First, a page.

The Plot, Merits and Demerits.
Based on my experience with this Drew Goddard flick, I can say that perhaps I should start opening up more to the neo-noir film genre considering I have not always been a fan of it and I have not watched a lot of flicks that have adopted its style. Some or most probably all of you might think this is quite inexcusable for a film critic like myself and funnily enough I do too.
That said, I think the fact that I loved and connected with a fair few movies of the genre for example ‘Nightcrawler’ starring Jake Gyllenhaal and a Nolan film that needs no introduction in ‘The Dark Knight’ should be my ‘get out of jail’ card, right? Anyway, the point I am trying to drive in all this is that I appreciated Bad Times at the El Royale; reason being that it understands the kind of emotion that it is supremely supposed to elicit from the viewers and it interweaves that aspect with a great suspenseful plot.
Speaking of the angel, I can’t think of enough words to describe how dominant and impactful the suspense was; just when you think you know how something is going to go down, something totally different happens every single time. This aspect is most prevalent in the 3rd Act when there is this showdown at the El Royale hotel involving all of the leading characters. Sometimes I tend to think that I have thrillers all figured out but this particular one had me on the ropes immobile.
The main conflict of this movie basically navigates around the fact that the El Royale Hotel has a very dark history which has had a knack of repeating itself time and time again; it’s a dark history that is bound to befall on its current inhabitants. We get to see this conflict manifest through the problems that the individual characters face and its magnificent to watch; a bit heart-breaking at times but generally magnificent.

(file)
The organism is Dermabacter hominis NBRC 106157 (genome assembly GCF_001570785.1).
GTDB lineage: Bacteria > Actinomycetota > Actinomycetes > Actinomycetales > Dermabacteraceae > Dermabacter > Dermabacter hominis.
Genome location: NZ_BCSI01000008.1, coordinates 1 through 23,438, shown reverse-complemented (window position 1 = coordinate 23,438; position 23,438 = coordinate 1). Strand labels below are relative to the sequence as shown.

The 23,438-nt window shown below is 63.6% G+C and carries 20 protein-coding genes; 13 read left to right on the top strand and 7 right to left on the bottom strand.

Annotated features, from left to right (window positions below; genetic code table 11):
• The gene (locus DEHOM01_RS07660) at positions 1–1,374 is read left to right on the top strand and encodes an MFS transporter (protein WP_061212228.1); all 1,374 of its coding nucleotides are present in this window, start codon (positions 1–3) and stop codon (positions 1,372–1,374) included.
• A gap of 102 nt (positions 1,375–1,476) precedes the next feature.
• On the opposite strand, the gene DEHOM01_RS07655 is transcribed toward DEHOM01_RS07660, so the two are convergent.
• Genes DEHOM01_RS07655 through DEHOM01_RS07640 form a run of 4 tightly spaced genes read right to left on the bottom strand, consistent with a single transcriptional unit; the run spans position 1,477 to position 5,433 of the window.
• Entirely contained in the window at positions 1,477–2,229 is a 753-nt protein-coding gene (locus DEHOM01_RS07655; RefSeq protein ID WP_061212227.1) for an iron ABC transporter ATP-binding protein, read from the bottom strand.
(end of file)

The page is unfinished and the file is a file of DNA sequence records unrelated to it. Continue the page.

*Bearing in mind that this is a period piece, all eyes will obviously be on the production design and it’s going to be judged on whether it was convincing. This film gets a straight A on this because the environment i.e. the classic record players, the classic music, the classic cars and last but not least the period clothing had a strong 70’s feel to it and I was convinced.
*I liked how the film would revisit stuff that I had already seen but give it a different angle before, then and after. * The movie not being too quick to show everyone’s backstory and opting to show them at different stages of the runtime was something I found quite clever. *The cinematography and sound is remarkable; these two elements are, in my opinion best used in two scenes to present an air of the unexpected i.e. when the secrets of the hotel’s guests are being uncovered one by one by a certain character as well as in the opening sequence. Every camera technique and every sound stayed true to the thriller aspect of the movie’s genre.
However, this movie has faults as well. *The pacing of events is a bit slow in some stages; certain scenes drag too long. *The way certain characters were written, as I mentioned wasn’t appealing, at least to me. *Finally the ending was so ‘meeh’; considering how investing the plot was in relation to tone and suspense, the way everything wraps up is just too… unworthy! Yes, there are some characters whose arcs end well but the story itself finishes quite vaguely. I think that’s the best description I can give.
Though Bad Times at the El Royale is a low budget motion-picture with only a 32 million dollar investment, the director Drew Goddard was clearly intent on making a film that an ordinary audience member will walk out of feeling relatively satisfied. It’s not perfect as I have clearly emphasized but please do watch it in case you haven’t; whether it’s going to be now or when it’s on DVD. Either will do.